Dev Update #9 – Cheating from the Start

Since Game Tower is a game that essentially consists of UI more than anything else, I decided that to be a good place to start. So my first task will be creating the main menu and ingame UI.

This also will allow me to add in another feature early on that I consider vital: Cheating!
But first things first.

Following the Game Design Document
That is the mockup graphic from my design document of what I pictured the main game screen to look like.  Careful, cover your eyes, coder art incoming!

Creating the UI elements around the borders of the screen was very fast and easy. The new UI system in Unity is as easy to use as expected, and everything seems already pretty well documented. I spend about $20 on a button library from the asset store, so that I wouldn’t have to paint any buttons myself. That would cost me hours, so that price was a steal.

I created the main screen, which will eventually show all the floors of the tower, and a menu screen (the buttons don’t lead anywhere yet) that can be opened via the menu button in the main screen.

Include cheat features from the start
You might have noticed the shiny purple Debug button in the lower right corner of the menu. This button opens a debug screen where I can put all my development cheat buttons. Currently that is just a blank screen, but it will eventually contain buttons that give me more money, unlock all floors or turn on log output and the like.

I don’t need to make a case explaining why such little cheat helpers are needed during development, I suppose (and hope). I can however make a case that it pays off putting it into a nice menu.

Traditional coder cheat hacks get forgotten
Traditionally, when coders need a quick cheat to get something ingame, they will simply bind it to a key: Press the asterisk on the NumPad to get unlimited ammo. Press F8 to teleport to the last checkpoint. Press ~ to enable the log output. You get the idea.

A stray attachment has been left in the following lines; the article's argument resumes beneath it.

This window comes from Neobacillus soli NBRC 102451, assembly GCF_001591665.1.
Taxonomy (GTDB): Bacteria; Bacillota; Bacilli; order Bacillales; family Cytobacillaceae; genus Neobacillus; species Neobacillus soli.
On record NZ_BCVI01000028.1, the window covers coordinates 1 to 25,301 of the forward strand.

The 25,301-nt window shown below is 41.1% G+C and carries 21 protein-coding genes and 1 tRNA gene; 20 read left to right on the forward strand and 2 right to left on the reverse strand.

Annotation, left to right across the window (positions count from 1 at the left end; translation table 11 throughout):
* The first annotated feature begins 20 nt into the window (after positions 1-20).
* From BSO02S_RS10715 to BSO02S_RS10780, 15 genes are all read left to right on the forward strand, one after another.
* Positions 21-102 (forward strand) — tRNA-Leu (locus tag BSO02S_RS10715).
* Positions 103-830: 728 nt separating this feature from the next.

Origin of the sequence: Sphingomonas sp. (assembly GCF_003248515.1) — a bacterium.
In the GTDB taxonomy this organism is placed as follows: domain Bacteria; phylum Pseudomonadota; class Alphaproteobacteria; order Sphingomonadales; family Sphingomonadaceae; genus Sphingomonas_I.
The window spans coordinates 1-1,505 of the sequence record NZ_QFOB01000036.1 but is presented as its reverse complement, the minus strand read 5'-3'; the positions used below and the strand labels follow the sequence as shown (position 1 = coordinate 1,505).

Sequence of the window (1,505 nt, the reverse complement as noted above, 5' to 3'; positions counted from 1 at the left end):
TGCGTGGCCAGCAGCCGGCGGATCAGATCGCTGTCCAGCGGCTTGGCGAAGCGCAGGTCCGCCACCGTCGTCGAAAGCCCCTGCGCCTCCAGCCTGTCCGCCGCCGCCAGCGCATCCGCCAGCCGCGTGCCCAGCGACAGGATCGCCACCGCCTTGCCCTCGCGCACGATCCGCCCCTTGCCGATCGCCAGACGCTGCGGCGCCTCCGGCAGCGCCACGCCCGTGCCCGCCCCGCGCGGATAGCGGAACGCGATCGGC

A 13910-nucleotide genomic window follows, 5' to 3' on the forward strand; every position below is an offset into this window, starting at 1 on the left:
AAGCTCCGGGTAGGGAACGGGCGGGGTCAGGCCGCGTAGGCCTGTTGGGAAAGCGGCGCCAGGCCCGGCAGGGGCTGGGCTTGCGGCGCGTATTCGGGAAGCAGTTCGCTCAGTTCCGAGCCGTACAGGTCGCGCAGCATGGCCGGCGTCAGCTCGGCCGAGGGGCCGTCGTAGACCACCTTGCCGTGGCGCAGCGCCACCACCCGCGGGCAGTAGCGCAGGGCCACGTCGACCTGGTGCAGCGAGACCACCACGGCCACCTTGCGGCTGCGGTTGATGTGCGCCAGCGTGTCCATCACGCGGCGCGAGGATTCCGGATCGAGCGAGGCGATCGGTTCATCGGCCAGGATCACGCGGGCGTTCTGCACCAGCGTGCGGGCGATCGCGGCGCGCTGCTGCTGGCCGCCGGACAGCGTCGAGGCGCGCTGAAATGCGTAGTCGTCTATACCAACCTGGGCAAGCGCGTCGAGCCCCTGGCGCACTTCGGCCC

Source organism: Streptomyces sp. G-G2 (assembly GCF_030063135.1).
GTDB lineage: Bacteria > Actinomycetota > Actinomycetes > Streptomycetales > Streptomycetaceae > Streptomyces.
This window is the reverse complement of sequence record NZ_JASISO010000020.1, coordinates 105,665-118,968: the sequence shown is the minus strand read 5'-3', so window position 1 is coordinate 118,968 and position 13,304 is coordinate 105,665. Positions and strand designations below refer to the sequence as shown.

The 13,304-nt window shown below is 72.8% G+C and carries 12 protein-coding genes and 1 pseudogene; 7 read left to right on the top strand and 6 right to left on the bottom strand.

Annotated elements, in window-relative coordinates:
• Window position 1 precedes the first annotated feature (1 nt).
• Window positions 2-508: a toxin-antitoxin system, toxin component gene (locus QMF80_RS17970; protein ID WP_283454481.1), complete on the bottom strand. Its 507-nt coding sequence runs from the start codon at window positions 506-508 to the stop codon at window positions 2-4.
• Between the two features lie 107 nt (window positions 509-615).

The problem with these little hacks is that they are usually implemented all over the place inside the code base. When it is time to release the game, you need to comb through your code and remove all those little extra lines and hope that you don’t forget one!

Since they are also usually undocumented, other members of your team will probably not know about them. They might hit the keys by accident, or reimplement the same hack in a different place in the code and bound to a different key.

This not only leads to messy code in some places, it also increases the danger of shipping with this debug functionality enabled.

If one of your team members leaves, you won’t know which hacks you will have to remove. And if you yourself take a break in development and return to it a few weeks later, you can only hope that you remember all of your own hacks.

Put debug features into a UI
Putting your debug hacks into a nice UI will take a little bit of time once, to create the basic setup for it. After that, testing and debugging becomes a whole lot easier. I cannot recommend enough taking the time to add something like this.

All team members will see which hacks are available. Features won’t get implemented twice. And all access to the debug features is neatly bundled in one place, so that it can be disabled easily and safely upon shipping.

From experience I know how much time this can save – and I also know from experience how much time will be lost if there are no proper debug tools. No matter how small, all my games have proper debug UIs right from the start. And there hasn’t been a game yet where the screen stayed empty.

When my game is about to be released, I can simply disable, hide or remove that button – or even better: make it only appear if the device id matches my own test devices.

One less thing I need to worry about, which is great in a one-woman project.